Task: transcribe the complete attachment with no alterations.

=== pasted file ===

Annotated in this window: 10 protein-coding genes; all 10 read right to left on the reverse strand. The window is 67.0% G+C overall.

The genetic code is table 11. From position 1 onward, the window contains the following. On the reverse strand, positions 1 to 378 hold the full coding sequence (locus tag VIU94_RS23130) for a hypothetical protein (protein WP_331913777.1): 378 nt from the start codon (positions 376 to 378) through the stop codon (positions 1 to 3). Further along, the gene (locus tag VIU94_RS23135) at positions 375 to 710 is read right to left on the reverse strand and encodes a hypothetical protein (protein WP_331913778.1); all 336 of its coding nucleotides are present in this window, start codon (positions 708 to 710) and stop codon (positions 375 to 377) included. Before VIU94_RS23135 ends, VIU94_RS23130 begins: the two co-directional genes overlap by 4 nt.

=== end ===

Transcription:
Annotated in this window: 10 protein-coding genes; all 10 read right to left on the reverse strand. The window is 67.0% G+C overall.

The genetic code is table 11. From position 1 onward, the window contains the following. On the reverse strand, positions 1 to 378 hold the full coding sequence (locus tag VIU94_RS23130) for a hypothetical protein (protein WP_331913777.1): 378 nt from the start codon (positions 376 to 378) through the stop codon (positions 1 to 3). Further along, the gene (locus tag VIU94_RS23135) at positions 375 to 710 is read right to left on the reverse strand and encodes a hypothetical protein (protein WP_331913778.1); all 336 of its coding nucleotides are present in this window, start codon (positions 708 to 710) and stop codon (positions 375 to 377) included. Before VIU94_RS23135 ends, VIU94_RS23130 begins: the two co-directional genes overlap by 4 nt.